This invention relates to a process for removing toxic quantities of heavy metals from the bloodstream and membrane apparatus for use in the process. It is already known that substantial health problems are encountered by those who build up excessive amounts of heavy metal within their bodies. Particularly well known toxic metals which are often present in contaminated environments are iron, cadmium, lead, radioactive metals, and mercury. However, physiological disorders can result in a patient building up toxic quantities of metals (iron-copper) in the bloodstream even when the environment is normal.
Many methods of treatment for heavy-metal poisoning are based on the use of specific agents which convert the metal to a chemical form in which it is relatively inert and can be readily excreted. Such treatments take time and are quite specific and, consequently, depend excessively on a precise diagnosis. They are more time consuming than is desirable.
As described below, the present invention is intended to overcome some of these problems.
Also, outer pore surface of membranes have been used to hold chemicals and catalysts by Breslau in U.S. Pat. No. 4,266,026 and various prior work cited by him in his patent. In all of this prior work, a relatively conventional flow of material through the membrane barrier layer was realized before any component within the lumen of the membrane is reacted with a catalyst or other reactant carried in the large pores.
Introduction of various chelating agents into the bloodstream of mammals has been suggested in a number of such references including several set out in the extensive bibliography attached to an article entitled "The Dialysis of Poisons and Drugs"by John F. Maher and George E. Schreiner in Volume XIV of the American Society for Artificial Internal Organs; 1968, pages 440-453. One of many such articles are those relating to canine iron intoxification and to peritoneal dialysis of a patient with ferrous sulfate poisoning, all referred to at page 445 of the above-identified article. Other articles, such as Looney et al (reference in the above-identified Maher et al reference) describe direct contact of blood, including the formed elements with the chelating material. This procedure results in undesirable absorption or rupturing of the platelets, i.e. thrombocytes. As indicated above, side effects of such direct contact with the bloodstream have prevented these procedures from becoming of general therapeutic value. Moreover like most direct chemical treatment, use of chelating agents in this way can itself cause undesirable toxic reactions, particularly to patients already weakened by metal poisoning.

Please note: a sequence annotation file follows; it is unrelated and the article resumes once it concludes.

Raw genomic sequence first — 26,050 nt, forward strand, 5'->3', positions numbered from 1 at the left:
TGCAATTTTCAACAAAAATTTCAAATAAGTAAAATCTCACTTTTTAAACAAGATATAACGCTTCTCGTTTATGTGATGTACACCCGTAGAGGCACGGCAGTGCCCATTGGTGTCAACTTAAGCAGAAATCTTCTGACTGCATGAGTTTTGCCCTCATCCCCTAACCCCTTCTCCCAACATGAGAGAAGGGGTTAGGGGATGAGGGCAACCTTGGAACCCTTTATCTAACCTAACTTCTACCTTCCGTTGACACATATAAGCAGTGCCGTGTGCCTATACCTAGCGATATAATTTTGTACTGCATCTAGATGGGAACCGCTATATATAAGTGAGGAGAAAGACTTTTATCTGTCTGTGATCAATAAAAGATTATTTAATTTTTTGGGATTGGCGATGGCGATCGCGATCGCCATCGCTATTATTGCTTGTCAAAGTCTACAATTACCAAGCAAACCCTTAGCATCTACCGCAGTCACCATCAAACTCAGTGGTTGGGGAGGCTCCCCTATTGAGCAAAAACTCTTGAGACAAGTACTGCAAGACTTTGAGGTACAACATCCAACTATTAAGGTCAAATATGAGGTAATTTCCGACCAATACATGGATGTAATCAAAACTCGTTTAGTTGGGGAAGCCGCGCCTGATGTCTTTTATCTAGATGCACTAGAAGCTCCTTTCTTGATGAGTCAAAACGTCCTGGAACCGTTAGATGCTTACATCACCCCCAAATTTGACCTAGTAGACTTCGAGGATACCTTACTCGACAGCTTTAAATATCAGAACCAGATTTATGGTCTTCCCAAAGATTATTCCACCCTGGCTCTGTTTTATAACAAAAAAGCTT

Still more recently U.S. Pat. No. 4,361,484, published after the invention was made by Applicants, utilized relatively large holes in membranes and varied pressure to pull blood components into and out of the membrane and achieve removal of some blood components. That patent disclosed use of pores "preferably 0.15 to 0.45 micron" through which the blood components could move, that is flow, to contact a biologically active material on the outside of the membrane. Hydraulic means to augment the flow was necessary for practice of the invention.